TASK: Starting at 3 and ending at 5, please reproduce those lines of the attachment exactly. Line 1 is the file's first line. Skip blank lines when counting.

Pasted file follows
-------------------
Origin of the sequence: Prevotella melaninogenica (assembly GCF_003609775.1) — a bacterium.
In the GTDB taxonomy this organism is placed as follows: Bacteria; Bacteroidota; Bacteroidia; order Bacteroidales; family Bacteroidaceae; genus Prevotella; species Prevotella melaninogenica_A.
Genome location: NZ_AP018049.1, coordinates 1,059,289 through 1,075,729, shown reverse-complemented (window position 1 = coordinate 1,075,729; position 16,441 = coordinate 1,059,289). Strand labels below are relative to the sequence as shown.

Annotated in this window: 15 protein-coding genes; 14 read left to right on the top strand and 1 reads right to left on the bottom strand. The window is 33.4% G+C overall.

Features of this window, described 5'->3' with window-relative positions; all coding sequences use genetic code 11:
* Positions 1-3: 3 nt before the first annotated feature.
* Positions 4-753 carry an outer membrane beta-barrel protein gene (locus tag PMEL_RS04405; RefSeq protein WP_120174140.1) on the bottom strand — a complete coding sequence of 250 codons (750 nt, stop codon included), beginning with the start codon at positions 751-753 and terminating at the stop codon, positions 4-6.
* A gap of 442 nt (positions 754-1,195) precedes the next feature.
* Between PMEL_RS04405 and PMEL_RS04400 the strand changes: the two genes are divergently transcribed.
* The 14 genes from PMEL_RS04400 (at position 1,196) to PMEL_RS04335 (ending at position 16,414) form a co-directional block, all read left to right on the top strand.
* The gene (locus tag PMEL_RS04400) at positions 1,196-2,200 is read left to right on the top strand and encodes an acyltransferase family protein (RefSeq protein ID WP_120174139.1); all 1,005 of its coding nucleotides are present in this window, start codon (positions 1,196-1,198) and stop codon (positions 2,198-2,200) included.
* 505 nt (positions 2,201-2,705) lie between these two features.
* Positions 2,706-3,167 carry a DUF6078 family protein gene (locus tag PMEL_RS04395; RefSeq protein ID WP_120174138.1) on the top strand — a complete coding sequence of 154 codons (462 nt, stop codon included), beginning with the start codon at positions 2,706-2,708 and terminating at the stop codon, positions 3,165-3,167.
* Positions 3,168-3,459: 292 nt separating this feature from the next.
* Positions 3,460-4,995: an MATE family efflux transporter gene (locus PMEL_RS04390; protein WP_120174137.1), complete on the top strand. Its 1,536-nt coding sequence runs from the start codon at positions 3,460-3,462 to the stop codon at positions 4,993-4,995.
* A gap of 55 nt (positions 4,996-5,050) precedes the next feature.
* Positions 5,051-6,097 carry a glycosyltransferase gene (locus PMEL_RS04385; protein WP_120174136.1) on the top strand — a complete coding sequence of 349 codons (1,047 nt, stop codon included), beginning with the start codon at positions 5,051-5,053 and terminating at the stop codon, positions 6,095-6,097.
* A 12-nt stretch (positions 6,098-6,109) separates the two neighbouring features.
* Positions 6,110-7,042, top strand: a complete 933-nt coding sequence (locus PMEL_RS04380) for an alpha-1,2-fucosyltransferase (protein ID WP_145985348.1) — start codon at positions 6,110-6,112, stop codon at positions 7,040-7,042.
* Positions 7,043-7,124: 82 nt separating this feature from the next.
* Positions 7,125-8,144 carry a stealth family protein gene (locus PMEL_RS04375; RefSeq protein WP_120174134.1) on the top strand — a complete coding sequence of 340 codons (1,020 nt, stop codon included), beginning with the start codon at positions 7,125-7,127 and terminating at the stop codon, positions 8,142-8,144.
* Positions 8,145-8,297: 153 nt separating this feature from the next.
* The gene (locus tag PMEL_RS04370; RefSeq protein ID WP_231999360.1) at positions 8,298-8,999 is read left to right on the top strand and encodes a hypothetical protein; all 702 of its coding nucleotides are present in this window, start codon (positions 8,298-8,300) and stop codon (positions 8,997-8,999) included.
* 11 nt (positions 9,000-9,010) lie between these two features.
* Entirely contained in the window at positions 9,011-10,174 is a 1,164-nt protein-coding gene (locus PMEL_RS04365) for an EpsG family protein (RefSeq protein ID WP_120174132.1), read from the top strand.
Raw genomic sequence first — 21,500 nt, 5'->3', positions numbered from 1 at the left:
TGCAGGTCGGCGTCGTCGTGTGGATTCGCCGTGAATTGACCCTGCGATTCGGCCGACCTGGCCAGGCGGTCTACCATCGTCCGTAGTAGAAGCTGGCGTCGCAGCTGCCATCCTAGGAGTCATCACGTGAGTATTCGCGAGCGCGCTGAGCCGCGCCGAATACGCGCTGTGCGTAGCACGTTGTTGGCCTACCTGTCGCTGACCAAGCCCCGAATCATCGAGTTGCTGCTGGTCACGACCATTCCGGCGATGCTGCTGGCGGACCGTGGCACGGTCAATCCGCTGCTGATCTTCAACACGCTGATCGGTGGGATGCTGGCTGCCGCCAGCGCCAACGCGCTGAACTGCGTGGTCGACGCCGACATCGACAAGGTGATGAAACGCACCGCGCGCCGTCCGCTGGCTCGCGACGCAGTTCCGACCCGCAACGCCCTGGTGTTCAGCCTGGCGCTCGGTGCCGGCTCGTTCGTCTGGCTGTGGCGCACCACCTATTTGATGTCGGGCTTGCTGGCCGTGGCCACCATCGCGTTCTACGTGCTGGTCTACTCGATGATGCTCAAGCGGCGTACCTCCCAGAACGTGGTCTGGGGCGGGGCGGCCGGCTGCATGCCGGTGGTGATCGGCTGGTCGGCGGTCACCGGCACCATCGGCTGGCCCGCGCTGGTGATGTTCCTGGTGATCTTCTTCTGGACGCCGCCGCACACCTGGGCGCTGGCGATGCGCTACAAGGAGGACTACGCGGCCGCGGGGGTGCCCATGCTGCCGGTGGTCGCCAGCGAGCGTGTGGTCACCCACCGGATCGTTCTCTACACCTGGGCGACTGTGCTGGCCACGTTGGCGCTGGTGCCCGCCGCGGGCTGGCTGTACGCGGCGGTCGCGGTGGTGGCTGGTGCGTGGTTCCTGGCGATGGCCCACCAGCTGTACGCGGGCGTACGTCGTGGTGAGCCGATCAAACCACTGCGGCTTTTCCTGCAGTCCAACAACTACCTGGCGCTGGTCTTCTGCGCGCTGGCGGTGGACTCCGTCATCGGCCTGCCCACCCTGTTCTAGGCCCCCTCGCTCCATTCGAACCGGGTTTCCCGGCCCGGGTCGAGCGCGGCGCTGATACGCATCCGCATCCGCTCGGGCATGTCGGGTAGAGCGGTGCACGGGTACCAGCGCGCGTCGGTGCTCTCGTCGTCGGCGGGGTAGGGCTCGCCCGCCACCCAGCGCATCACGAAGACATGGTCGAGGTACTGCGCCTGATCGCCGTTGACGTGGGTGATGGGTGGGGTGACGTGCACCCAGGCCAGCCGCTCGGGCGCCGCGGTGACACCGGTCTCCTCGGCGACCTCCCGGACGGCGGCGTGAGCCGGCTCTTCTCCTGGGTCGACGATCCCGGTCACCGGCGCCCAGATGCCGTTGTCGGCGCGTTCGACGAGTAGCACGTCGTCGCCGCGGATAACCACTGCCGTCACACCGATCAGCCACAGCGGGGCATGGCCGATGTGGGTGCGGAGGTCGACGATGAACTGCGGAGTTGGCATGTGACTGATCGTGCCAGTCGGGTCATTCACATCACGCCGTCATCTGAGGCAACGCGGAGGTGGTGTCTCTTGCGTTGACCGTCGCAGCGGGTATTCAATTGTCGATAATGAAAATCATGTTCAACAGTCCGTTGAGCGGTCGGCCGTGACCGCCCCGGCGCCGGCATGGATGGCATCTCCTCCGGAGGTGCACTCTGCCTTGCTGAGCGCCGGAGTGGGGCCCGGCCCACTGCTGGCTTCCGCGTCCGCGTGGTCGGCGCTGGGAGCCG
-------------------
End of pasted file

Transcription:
Genome location: NZ_AP018049.1, coordinates 1,059,289 through 1,075,729, shown reverse-complemented (window position 1 = coordinate 1,075,729; position 16,441 = coordinate 1,059,289). Strand labels below are relative to the sequence as shown.

Annotated in this window: 15 protein-coding genes; 14 read left to right on the top strand and 1 reads right to left on the bottom strand. The window is 33.4% G+C overall.

Features of this window, described 5'->3' with window-relative positions; all coding sequences use genetic code 11: